The first version of Australia’s national wellbeing framework “Measuring What Matters” has been released. The basic idea of the report is to shift from our narrow focus on key economic indicators, such as GDP and inflation, to embrace a wider suite of indicators that measure our overall quality of life. In the environment theme, six areas are covered: (urban) air quality; biodiversity; climate resilience; emissions reduction; protected areas; and resource use and waste generation. The headline result has to be that the threatened species index, which tracks the abundance of a selection of threatened species, shows a decline of 55% from a 1985 baseline to 2019, a period of just 34 years. This is a shocking number.
Has time been called on the native forest logging deals of the 1990s? Here’s what the Albanese government can do
It seems time is being called on the forest settlement of the 1990s. These developments are already destabilising the federal government’s environmental law reform agenda, and could even derail it. The government could use the time between now and next year’s Senate debate on its reform package to work up a new approach. It could be built around forest restoration, conservation and Indigenous empowerment, as experts are proposing. If it doesn’t, we are headed for quite a stoush.
The Senate has just wrapped up its Budget Estimates hearings. The good news is that most of the ‘substance’ relates to increased activity. The recent years of inactivity on the environment are clearly over. The bad news is that it will take a long time to generate fresh momentum.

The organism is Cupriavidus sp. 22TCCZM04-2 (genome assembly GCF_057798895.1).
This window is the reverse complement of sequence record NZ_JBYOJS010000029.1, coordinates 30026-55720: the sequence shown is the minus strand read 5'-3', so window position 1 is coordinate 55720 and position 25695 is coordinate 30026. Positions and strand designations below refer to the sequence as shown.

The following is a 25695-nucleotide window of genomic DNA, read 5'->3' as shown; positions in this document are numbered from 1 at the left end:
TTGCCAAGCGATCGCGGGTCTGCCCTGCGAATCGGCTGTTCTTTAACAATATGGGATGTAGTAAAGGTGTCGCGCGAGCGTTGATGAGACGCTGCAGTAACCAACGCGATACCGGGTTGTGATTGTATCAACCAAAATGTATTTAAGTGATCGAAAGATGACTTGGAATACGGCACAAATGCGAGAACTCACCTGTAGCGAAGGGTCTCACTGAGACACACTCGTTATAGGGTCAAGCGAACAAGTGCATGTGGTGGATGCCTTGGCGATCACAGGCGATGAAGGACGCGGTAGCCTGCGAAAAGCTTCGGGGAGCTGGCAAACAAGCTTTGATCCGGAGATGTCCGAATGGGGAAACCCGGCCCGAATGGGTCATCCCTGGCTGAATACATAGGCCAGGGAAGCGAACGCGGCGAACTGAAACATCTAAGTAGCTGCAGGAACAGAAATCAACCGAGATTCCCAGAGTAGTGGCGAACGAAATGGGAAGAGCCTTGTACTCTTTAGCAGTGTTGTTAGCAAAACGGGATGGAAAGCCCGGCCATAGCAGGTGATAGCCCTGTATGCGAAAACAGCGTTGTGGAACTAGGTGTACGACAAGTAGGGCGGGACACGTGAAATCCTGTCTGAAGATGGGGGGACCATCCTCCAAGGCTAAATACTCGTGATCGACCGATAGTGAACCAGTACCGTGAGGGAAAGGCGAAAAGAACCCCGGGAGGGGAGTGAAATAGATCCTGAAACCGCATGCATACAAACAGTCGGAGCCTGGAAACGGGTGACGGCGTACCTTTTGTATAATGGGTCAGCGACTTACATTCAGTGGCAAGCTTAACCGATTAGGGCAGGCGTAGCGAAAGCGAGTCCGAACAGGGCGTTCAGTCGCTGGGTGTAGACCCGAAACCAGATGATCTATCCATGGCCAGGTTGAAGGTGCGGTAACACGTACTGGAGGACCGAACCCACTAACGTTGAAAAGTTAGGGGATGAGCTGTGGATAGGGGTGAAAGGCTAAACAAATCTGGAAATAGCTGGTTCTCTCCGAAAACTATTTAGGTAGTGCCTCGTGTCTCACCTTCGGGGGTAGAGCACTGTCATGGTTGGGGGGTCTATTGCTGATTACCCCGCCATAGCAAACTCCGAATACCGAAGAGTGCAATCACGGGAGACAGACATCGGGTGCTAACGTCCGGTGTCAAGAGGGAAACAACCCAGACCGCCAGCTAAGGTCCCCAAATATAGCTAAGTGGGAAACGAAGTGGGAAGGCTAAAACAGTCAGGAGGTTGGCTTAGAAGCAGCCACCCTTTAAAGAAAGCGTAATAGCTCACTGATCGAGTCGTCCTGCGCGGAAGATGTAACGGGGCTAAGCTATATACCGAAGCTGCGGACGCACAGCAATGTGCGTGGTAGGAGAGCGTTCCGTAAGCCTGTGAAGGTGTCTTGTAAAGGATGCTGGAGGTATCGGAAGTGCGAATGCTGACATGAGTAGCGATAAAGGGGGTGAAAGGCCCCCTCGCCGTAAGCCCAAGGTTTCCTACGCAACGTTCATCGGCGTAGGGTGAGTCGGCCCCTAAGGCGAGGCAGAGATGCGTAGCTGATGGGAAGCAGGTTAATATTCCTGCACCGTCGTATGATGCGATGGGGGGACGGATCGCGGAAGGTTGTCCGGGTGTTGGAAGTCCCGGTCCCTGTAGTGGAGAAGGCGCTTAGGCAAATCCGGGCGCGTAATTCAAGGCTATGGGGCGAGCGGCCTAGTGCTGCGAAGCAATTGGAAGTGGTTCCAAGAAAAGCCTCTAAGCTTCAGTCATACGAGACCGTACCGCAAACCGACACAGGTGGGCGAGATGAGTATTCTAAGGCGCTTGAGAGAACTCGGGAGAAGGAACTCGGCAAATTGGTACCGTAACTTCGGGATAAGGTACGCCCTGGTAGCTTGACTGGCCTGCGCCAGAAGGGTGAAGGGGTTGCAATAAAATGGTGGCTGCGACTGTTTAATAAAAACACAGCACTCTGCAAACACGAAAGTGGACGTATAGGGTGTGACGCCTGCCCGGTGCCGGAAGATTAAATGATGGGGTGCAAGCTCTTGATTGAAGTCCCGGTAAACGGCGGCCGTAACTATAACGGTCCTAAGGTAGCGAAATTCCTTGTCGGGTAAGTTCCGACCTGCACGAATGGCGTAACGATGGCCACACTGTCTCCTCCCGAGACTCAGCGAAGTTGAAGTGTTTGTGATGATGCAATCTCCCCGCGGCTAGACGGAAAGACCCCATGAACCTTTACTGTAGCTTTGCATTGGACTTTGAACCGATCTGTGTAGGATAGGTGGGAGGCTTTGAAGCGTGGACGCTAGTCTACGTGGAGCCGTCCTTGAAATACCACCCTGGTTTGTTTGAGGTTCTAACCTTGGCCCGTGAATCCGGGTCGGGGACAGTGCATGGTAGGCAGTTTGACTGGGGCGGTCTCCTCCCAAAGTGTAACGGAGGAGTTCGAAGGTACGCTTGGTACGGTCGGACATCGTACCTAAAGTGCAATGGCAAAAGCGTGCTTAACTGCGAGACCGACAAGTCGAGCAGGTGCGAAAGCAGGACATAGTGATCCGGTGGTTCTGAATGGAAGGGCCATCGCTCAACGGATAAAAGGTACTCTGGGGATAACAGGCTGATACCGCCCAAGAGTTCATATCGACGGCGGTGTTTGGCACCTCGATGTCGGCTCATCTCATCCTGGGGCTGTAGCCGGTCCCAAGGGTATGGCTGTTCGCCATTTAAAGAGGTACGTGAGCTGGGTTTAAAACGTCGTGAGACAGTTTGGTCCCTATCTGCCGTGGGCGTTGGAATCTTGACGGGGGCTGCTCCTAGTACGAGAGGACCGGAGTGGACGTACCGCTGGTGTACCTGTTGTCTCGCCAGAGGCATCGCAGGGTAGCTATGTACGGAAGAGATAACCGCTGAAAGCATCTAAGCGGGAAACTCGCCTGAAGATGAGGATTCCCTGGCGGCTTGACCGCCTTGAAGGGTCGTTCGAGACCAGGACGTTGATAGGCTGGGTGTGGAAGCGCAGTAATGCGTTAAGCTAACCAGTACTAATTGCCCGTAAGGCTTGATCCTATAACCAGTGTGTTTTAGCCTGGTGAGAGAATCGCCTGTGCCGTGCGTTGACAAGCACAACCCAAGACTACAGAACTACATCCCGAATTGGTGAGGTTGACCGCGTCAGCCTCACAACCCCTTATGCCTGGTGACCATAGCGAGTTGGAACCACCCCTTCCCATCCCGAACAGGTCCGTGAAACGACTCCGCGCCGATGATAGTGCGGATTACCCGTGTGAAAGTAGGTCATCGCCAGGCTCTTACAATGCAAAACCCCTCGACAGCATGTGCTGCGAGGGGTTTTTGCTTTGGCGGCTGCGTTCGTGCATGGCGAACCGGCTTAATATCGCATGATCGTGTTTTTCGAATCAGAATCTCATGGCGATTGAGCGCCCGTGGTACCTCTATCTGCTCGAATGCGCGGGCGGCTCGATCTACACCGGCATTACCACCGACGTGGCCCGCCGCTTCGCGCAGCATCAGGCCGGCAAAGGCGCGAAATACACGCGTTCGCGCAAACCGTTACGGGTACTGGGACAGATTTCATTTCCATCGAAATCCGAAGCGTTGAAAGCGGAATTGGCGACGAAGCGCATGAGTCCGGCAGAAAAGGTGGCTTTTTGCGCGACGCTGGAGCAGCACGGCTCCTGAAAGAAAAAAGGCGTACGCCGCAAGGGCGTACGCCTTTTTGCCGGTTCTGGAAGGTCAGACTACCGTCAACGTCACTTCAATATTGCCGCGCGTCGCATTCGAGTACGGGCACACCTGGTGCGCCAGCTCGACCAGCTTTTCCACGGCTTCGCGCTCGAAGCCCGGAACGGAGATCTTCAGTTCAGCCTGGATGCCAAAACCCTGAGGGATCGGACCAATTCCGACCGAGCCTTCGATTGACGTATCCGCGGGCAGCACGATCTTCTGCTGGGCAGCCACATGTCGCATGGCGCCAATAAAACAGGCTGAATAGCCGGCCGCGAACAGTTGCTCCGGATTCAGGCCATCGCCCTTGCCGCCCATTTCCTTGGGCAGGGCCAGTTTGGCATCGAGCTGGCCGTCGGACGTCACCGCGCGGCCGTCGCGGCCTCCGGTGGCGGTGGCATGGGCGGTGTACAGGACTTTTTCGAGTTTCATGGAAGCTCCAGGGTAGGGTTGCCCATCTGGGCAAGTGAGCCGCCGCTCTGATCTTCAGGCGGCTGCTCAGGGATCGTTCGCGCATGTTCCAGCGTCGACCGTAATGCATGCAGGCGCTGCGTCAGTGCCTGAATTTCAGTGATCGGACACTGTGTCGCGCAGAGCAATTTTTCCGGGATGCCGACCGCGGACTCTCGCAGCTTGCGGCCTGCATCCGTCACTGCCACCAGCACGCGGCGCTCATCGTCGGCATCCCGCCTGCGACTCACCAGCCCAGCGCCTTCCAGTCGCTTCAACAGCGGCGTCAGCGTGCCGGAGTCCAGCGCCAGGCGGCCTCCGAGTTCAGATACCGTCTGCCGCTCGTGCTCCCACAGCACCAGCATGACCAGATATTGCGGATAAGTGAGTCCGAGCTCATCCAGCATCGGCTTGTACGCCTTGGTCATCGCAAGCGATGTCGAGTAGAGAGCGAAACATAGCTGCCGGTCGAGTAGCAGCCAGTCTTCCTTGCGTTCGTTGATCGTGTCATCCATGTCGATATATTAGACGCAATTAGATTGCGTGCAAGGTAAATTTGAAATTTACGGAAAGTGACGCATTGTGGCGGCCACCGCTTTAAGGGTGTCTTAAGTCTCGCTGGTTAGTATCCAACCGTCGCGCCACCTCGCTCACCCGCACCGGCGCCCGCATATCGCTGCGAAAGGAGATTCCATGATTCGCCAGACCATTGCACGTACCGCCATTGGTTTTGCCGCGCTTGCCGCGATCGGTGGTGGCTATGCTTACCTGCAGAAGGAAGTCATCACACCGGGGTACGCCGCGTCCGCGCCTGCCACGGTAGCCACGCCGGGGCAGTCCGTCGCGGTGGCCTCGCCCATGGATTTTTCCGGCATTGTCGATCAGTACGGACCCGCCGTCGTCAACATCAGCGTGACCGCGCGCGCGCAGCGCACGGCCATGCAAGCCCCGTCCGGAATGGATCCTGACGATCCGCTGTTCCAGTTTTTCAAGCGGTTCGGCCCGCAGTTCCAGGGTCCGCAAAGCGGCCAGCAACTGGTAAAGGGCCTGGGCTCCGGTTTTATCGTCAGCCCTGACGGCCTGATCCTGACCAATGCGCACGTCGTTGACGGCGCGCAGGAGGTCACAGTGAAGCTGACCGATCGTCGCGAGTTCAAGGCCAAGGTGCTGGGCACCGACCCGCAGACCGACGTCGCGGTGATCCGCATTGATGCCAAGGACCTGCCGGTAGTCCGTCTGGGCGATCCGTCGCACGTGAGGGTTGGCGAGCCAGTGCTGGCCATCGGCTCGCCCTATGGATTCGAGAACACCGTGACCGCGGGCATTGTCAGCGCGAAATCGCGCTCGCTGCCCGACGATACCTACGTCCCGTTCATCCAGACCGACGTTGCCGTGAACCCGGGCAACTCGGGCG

$78 Billion from a Nature repair market? Seriously? Tanya Plibersek’s Nature Repair Market Bill 2023
Price Waterhouse Coopers has produced a report, A Nature-Positive Australia, which says that there could be $78 billion of private investments in Nature repair in Australia by 2050. Seriously? There are multiple reasons why this seems highly unlikely.
Australia’s environment minister faces some tough calls in developing national environmental standards. If strong and clear, they will protect nature and make it harder to get developments approved. But if the standards lack a clear statement of purpose and carry over rubbery phrases and weak offset requirements, then it will be business as usual, freshly wrapped.
If the environment minister is serious about the domestic delivery of the Kunming-Montreal 2030 biodiversity targets, she’ll need to burn a lot of political capital, not just with various stakeholders, but with her own Cabinet colleagues.
Can markets put a value on improvements in biodiversity, enabling landholders to be paid for their services to nature and allowing businesses, among others, to invest in the biodiversity credits that landholders would produce. The new Nature Repair Market bill certainly aligns with this framing, but investors are unlikely to sign up, at least not without inducements.
The Albanese Government’s ‘Nature Positive Plan’ announced last week is a much-anticipated response to Professor Graeme Samuel’s 2020 Review of the Environment Protection and Biodiversity Conservation (EPBC) Act. The plan is packed with policy announcements, most of which stick close to Samuel’s recommendations. But the path of this big agenda stretches far over the political horizon and is littered with hurdles. Here are ten hurdles the minister will have to jump, just for starters.
One of the main findings of the Samuel Review of the EPBC Act was that it was not trusted, either by business nor by the wider community. Restoring trust requires a fundamental shift from process-based decision-making to outcome-based decisions. This requires standards supported by regional plans and stronger institutions, including information systems and compliance regimes. At the end of the day, people will only trust environmental laws that truly protect and conserve the environment.
- business as usual
- climate change
- David Salt
- environmental accounts
- Peter Burnett
- Policy lessons